Home | Gallery | Spirit Vessels | Funeral Urns for Veterans | About the Artist | Articles | Purchase and Delivery Policy | Partners | Contact Liz Bishop

October 22, 2005


Page: 6V

Author: Jennifer LaRue, Correspondent, Spokane, WA;

The Spokesman-Review

Liz Bishop wears oversized heavy gloves and brandishes a jumbo set of tongs. It is night and the raku kiln glows eerily. It is fashioned from an old electric kiln. The elements have been removed and large holes have been drilled, one on each side and two on the top. A propane tank fuels the fire that shoots into the side holes and sends two rays of light out of the top holes.

The kiln sits in the back yard of her Valley home. Close by is a cedar pit. Bishop raises the kiln’s lid. The heat is enough to burn all the hair off your face. She gingerly lifts out the radiant pieces with the tongs and tosses them one by one onto the pit. Her daughter, Sarah Hawks, throws handfuls of cedar chips onto the pieces to douse the flames.

Bishop has an electric kiln in her studio, which has a much slower firing process. While the indoor kiln fires all day long, the raku kiln is much hotter and completes the process in about 90 minutes. The action is the same for both the regular ceramic and raku pieces, but it is the firing that decides the final piece.

"Raku is more earthy," says Bishop. The earthiness can be seen in its texture and rich metallic color. A raku piece is also more fragile then the ones fired more slowly.

Bishop began her vocation 20 years ago, the same amount of time it took her to get her bachelor of arts, which she earned from Whitworth College in 1994.

Bishop, 50, has a learning disability. She does not write well, and it is hard for her to focus. She was on Ritalin 30 years ago. "I’ve always had to go the extra mile," she says.

Her hard work has paid off, and her creative hobby has become her occupation. For the past 20 years, she has worked as a ceramics instructor and has had more than 30 exhibits of her work, from New York City to Idaho. One permanent display of clay tiles that make up a series of murals can be seen at Liberty Lake Elementary.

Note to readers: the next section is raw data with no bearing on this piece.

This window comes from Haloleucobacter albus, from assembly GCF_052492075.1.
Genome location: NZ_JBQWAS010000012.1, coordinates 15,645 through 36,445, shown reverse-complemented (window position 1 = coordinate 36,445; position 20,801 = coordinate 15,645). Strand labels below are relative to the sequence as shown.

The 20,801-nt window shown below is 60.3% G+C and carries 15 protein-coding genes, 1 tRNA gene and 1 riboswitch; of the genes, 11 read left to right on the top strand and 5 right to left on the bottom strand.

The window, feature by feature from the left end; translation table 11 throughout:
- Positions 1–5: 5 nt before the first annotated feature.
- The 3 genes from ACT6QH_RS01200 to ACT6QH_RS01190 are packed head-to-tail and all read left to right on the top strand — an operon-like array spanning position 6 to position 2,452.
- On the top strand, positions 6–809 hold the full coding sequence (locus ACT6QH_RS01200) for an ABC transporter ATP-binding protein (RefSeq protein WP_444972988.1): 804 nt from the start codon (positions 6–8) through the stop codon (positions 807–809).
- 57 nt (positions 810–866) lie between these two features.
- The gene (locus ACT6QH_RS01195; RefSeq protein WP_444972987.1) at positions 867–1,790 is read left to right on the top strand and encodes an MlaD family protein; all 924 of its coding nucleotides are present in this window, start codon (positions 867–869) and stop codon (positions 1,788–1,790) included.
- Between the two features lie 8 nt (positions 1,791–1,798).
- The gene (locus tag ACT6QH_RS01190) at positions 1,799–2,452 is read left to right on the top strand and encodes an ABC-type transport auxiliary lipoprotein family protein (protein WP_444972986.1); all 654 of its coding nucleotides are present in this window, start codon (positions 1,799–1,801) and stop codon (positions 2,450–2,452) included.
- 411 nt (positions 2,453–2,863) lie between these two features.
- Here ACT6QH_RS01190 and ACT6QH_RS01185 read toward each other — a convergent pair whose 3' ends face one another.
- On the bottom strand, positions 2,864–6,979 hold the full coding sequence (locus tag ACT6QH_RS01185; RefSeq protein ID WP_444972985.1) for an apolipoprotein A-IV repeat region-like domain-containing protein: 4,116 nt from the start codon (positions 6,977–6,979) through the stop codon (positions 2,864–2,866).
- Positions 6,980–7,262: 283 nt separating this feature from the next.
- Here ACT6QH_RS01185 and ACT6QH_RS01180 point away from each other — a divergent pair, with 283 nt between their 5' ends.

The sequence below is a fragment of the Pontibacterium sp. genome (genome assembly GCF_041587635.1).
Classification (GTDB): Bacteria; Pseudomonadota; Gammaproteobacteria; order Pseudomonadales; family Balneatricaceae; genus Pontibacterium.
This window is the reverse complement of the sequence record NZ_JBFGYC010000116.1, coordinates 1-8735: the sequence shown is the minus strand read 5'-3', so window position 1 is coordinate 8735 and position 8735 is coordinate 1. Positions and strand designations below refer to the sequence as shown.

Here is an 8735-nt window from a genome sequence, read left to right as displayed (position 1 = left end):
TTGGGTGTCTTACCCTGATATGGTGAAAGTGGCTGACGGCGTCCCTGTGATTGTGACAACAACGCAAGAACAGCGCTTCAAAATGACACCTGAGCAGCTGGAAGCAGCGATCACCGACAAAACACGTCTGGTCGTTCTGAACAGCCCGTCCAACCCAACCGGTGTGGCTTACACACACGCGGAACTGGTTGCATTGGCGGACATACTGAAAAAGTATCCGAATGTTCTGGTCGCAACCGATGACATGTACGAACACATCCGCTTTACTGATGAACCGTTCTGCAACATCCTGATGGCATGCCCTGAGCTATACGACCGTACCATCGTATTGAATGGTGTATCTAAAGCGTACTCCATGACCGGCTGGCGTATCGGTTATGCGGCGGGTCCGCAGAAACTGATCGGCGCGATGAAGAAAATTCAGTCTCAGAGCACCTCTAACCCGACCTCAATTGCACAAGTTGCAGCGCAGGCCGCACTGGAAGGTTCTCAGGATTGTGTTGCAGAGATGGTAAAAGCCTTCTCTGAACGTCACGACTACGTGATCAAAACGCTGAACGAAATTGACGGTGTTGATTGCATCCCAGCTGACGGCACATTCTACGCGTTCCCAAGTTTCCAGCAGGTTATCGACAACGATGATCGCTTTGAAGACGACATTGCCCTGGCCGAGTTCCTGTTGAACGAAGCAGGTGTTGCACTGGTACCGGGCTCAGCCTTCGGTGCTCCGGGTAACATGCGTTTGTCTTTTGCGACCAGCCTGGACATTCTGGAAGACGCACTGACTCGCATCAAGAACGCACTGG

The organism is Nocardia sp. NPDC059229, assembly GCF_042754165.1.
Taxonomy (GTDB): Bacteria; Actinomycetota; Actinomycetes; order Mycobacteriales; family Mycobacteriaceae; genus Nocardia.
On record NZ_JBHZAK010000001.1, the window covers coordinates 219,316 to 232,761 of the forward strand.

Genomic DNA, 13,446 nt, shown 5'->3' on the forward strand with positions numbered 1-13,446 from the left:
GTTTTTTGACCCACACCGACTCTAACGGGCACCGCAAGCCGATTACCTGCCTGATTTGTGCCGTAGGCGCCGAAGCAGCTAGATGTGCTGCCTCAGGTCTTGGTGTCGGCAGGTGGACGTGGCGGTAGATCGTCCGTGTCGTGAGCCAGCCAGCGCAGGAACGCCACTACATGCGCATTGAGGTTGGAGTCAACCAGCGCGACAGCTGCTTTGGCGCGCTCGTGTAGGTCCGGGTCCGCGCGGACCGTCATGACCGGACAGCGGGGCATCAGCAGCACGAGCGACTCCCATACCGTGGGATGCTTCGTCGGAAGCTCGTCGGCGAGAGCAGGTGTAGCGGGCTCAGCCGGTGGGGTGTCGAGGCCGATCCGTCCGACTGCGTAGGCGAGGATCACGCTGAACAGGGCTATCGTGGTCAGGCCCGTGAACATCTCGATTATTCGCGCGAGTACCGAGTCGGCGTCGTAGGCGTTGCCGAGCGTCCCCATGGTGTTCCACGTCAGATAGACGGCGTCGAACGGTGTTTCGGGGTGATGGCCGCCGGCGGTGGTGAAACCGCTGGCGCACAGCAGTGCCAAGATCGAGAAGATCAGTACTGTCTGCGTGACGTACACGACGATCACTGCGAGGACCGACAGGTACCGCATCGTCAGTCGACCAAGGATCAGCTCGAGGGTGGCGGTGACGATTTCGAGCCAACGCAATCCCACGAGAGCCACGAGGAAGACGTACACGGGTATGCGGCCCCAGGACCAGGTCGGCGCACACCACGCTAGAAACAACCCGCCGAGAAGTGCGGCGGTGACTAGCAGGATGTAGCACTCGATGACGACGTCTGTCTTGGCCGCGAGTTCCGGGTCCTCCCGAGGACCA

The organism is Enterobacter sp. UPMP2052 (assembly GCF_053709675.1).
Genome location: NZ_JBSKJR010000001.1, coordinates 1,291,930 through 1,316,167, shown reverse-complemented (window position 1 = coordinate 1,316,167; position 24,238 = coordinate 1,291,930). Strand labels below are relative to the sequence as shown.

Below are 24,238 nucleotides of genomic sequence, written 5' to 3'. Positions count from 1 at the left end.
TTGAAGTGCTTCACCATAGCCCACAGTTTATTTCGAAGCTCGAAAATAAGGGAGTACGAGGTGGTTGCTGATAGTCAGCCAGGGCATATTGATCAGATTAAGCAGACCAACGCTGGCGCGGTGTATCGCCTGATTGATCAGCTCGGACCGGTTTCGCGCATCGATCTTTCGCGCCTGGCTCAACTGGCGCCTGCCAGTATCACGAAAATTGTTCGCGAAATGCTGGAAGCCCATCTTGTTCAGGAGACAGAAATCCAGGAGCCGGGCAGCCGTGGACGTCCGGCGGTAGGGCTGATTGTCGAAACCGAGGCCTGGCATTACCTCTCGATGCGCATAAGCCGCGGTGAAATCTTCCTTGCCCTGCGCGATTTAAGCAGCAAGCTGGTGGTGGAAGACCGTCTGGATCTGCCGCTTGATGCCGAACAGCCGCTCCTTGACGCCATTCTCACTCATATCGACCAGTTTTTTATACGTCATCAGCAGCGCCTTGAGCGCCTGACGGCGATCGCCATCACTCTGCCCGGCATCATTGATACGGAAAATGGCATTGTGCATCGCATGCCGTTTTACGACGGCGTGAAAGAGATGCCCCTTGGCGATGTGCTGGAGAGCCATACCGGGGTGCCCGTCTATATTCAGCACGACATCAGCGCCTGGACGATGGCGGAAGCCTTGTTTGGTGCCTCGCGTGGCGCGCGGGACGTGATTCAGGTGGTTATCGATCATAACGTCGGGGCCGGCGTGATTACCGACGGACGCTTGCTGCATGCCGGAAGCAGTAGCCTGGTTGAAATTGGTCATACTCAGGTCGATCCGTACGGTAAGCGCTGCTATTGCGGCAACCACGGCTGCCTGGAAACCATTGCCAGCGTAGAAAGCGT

Her work is filled with movement. Designs form shapes that seem to dance. She adds copper and glass to some of the pieces for eclectic wall hangings. Her raku tiles are put together like abstract storytelling. Even her functional pieces of pottery have an added quirkiness.

Her pieces are alive and filled with emotion. Her past has not always been easy, and her pieces reflect life and rejuvenate her. Though she still has a hard time focusing, her work is intense and focused. "It is easier for me to express myself by working with my hands," she wrote on her Web site. "In my heart, I feel a burning sensation, which is only relieved by creating with clay."

Bishop is also a natural teacher. Her mother and aunt were teachers. Even her daughterteaches. Hawks, 23, just began as an art teacher at Cheney High School.

Hawks began as a painter but recently has begun to throw clay. Throughout her childhood, she would paint on her mother’s clay pieces. Now, they are doing larger, more in-depth compilation pieces, including a series of wall hangings; they are 5-foot "Ladies" made from raku tiles placed on a plywood form and then grouted.

Bishop has a long history of struggle and survival, and with every step, her work continues to evolve.